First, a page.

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Police apologise for killing black ex-Aston Villa star

Dalian Atkinson had a number of underlying health conditions including heart disease and kidney failure. Photo: BBC

Police have sent a written apology to the family of ex-footballer Dalian Atkinson, six months after an officer who tasered him and kicked him in the head was jailed for manslaughter.

West Mercia’s Chief Constable Pippa Mills said she was “deeply sorry”.

“A police uniform does not grant officers immunity to behave unlawfully or to abuse their powers,” she wrote.

BBC reports that PC Benjamin Monk’s conviction was the first for a death in custody in 30 years.

The family of Mr Atkinson, a former Premier League star with Aston Villa, had said the case showed the need for change in the way black people were treated by police and the criminal justice system, in the wake of the Black Lives Matter movement.

Ms Mills only took over as chief constable of West Mercia Police in September, three months after the legal proceedings ended.

In her letter to the family, she said that due to the European Convention on Human Rights, there was an “obligation” for her to “acknowledge and accept” on behalf of the force that Mr Atkinson’s human rights were breached.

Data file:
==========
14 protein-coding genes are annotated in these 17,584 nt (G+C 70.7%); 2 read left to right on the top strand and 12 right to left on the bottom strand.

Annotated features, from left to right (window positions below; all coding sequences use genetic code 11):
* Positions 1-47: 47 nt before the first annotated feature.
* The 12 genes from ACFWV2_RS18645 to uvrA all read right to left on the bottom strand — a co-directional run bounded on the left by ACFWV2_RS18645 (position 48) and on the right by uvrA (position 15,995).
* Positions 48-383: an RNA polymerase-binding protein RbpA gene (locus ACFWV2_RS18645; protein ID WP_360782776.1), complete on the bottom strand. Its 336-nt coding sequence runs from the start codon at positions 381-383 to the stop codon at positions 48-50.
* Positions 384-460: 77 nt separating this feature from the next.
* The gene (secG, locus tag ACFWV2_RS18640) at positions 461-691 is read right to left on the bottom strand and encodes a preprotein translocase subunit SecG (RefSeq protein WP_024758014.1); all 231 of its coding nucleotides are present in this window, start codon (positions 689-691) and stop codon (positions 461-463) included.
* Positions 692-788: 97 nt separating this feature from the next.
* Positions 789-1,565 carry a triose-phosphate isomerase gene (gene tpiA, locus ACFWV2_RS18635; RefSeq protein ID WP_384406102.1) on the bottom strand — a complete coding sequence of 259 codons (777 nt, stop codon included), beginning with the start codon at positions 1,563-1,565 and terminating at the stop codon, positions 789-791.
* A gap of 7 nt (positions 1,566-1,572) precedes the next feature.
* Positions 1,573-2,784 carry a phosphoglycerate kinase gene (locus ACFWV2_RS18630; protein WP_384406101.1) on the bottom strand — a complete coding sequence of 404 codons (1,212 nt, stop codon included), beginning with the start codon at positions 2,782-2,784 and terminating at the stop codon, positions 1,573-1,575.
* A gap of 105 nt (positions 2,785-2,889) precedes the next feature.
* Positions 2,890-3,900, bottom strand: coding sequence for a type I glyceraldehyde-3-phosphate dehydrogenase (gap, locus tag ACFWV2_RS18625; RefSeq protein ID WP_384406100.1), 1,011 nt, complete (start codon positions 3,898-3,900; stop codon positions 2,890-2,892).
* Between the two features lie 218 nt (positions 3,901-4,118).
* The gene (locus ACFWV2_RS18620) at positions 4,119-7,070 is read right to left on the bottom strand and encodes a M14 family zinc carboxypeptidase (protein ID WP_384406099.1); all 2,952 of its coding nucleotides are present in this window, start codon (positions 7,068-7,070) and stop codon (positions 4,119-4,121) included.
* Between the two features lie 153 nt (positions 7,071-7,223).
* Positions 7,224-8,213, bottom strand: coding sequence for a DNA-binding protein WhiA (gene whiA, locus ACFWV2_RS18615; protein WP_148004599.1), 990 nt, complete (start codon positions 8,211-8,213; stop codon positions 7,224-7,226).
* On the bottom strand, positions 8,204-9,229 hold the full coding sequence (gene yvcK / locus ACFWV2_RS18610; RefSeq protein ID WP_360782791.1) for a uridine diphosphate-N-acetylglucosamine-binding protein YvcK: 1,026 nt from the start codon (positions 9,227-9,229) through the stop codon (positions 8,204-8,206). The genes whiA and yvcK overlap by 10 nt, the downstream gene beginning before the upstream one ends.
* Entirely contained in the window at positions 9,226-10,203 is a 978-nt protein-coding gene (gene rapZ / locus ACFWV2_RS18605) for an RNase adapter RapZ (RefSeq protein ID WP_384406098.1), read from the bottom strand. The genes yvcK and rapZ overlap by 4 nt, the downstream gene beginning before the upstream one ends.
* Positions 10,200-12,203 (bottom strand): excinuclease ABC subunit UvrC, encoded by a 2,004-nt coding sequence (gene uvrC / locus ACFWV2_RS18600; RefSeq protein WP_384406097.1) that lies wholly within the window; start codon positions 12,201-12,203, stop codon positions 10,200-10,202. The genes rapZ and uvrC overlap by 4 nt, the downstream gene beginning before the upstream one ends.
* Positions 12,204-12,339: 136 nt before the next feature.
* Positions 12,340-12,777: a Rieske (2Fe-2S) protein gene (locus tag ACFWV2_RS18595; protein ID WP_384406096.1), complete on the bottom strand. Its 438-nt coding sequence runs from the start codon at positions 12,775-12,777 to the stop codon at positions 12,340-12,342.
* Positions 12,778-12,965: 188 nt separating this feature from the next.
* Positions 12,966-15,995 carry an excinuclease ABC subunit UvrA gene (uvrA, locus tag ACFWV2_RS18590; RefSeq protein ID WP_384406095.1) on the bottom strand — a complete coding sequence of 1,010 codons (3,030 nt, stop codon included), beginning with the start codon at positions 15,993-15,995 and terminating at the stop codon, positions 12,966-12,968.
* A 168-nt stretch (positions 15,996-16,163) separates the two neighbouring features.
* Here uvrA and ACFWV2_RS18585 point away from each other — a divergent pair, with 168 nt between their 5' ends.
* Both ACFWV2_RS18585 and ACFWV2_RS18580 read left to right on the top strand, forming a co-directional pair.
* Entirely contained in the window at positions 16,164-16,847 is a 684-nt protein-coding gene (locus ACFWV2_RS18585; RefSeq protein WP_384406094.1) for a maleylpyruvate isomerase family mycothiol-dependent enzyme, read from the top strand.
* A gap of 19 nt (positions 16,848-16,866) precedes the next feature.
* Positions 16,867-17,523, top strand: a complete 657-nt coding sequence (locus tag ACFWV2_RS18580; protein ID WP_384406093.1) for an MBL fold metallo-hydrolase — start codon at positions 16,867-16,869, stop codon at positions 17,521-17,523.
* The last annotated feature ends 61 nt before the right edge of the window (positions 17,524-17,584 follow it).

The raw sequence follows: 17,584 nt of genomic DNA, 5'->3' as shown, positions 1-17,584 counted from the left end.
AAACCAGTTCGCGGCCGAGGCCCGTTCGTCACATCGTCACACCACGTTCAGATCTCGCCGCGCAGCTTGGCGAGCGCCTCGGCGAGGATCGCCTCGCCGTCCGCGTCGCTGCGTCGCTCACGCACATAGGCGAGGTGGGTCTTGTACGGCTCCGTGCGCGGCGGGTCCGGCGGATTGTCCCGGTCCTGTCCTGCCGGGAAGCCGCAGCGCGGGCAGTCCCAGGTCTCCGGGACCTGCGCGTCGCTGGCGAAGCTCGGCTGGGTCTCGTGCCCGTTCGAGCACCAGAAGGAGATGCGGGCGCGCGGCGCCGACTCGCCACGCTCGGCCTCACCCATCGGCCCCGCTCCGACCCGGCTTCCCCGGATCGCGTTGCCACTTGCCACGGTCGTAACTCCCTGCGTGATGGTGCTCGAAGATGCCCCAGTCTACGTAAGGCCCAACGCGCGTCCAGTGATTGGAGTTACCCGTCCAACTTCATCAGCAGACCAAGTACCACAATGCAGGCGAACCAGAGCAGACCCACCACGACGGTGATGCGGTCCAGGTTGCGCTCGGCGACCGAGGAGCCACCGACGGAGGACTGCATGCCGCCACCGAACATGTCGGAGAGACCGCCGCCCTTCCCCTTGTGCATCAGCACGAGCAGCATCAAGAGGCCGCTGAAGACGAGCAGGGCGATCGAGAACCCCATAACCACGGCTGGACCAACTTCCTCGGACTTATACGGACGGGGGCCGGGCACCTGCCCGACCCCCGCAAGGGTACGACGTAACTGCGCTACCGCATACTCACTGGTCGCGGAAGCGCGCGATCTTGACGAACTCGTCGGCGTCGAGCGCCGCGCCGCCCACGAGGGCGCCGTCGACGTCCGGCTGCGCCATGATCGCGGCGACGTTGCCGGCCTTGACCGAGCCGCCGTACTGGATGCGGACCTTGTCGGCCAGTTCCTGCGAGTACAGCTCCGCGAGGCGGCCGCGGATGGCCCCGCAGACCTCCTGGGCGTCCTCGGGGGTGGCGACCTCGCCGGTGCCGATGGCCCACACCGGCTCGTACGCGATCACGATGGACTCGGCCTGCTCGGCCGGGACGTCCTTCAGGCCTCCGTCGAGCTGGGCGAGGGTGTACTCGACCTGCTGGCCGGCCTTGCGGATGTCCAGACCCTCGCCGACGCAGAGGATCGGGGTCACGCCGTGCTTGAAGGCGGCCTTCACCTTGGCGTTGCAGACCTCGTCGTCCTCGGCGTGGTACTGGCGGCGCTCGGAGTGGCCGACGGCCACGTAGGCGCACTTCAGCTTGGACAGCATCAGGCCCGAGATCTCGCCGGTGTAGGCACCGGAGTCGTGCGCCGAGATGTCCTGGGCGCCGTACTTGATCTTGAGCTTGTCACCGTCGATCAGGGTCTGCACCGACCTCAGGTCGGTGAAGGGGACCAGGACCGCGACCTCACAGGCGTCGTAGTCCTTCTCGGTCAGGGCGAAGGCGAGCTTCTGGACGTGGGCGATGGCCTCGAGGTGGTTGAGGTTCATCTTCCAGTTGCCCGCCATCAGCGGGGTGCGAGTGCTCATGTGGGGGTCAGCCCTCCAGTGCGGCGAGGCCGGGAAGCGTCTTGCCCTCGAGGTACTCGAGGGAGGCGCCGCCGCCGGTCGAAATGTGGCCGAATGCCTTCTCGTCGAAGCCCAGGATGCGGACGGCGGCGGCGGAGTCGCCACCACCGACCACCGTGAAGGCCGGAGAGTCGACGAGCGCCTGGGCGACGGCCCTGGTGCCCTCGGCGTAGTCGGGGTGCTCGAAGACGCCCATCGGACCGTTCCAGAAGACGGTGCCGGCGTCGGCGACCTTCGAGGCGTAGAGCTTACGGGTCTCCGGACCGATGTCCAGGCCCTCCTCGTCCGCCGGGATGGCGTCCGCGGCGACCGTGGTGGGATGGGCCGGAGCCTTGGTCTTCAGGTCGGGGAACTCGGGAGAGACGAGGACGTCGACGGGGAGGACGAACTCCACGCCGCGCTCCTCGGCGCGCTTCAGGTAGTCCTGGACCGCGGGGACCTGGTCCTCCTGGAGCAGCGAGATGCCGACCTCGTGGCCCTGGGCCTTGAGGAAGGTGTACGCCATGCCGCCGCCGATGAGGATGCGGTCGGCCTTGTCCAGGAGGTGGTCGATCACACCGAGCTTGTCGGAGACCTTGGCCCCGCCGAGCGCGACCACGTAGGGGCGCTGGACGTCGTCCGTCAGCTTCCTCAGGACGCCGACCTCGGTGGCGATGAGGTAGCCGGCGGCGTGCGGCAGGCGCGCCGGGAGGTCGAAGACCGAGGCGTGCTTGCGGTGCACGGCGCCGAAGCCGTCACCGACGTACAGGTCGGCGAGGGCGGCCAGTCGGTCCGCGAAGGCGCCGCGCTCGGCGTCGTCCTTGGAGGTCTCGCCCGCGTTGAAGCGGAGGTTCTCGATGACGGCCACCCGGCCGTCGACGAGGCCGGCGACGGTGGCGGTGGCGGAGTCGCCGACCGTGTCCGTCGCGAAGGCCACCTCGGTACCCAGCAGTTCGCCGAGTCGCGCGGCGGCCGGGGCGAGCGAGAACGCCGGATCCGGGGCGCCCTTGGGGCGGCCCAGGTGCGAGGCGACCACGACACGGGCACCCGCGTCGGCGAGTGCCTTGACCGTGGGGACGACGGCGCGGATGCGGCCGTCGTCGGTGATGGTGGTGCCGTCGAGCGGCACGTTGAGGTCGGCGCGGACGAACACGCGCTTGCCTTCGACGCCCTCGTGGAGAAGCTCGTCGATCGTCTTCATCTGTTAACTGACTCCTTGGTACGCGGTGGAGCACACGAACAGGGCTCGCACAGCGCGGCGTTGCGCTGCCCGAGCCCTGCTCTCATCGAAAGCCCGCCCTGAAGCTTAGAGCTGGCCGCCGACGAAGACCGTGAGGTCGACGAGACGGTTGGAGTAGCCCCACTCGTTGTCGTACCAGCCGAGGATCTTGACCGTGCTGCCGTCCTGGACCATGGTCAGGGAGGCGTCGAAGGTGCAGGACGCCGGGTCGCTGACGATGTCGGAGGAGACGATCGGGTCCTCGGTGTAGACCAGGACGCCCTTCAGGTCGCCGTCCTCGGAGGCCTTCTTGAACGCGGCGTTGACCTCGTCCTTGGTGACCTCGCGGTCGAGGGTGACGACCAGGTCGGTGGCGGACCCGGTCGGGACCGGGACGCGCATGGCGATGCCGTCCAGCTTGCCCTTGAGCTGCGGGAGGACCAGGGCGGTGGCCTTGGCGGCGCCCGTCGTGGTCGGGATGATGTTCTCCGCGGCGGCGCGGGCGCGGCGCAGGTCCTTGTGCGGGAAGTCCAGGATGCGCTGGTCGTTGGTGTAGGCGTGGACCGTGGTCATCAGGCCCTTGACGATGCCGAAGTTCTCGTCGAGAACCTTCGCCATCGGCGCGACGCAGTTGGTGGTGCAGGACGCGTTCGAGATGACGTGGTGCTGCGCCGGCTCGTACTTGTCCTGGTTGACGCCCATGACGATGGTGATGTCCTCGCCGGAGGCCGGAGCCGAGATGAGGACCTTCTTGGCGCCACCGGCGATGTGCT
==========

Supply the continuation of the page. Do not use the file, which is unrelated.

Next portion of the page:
“Ben Monk’s conduct was in direct contradiction to the standards and behaviour of the policing service, and understandably undermined public confidence,” she said.

The chief constable added: “I am deeply sorry for the devastating impact the actions of a West Mercia officer has caused you and I extend my deepest condolences to you all, and Dalian’s wider family and friends.”

Mr Atkinson, who was suffering from a serious illness that had affected his physical and mental health, died in hospital in 2016 after he was arrested outside his father’s home in Telford, Shropshire.

The former footballer was in the midst of a mental breakdown and had been shouting outside his father’s house claiming to be the Messiah, neighbours reported at the time.

Monk used his taser on the 48-year-old for 33 seconds and kicked him as he lay in the street, hard enough to leave bootlace prints on Mr Atkinson’s forehead. The judge at Monk’s trial described his actions as an “obvious” use of excessive force.